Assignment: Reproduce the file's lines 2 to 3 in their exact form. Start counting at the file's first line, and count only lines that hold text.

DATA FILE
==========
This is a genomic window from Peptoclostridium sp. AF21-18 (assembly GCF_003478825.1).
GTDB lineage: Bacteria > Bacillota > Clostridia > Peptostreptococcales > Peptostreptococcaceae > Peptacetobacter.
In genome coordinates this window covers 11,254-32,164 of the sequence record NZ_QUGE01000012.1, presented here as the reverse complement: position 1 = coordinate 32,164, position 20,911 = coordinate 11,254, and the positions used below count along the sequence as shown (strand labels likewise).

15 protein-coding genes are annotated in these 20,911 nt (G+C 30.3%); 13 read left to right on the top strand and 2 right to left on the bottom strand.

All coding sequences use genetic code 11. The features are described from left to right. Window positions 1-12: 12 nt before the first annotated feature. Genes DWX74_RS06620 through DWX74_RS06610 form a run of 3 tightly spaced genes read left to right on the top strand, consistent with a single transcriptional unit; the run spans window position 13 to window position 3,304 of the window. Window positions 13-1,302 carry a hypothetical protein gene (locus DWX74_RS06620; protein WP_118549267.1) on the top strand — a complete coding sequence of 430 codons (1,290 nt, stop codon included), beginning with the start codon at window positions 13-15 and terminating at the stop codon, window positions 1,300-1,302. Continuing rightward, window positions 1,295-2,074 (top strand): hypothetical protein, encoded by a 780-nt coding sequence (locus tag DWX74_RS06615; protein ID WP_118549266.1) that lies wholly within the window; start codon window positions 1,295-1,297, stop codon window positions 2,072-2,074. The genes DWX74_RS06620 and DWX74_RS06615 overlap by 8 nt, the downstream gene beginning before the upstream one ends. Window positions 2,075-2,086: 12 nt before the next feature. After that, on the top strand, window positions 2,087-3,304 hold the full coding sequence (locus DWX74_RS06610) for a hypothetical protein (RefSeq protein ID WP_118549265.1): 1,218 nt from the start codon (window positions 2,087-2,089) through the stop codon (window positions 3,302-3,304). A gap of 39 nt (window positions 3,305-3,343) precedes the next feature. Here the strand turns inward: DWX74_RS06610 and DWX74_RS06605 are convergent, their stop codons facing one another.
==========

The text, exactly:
GTDB lineage: Bacteria > Bacillota > Clostridia > Peptostreptococcales > Peptostreptococcaceae > Peptacetobacter.
In genome coordinates this window covers 11,254-32,164 of the sequence record NZ_QUGE01000012.1, presented here as the reverse complement: position 1 = coordinate 32,164, position 20,911 = coordinate 11,254, and the positions used below count along the sequence as shown (strand labels likewise).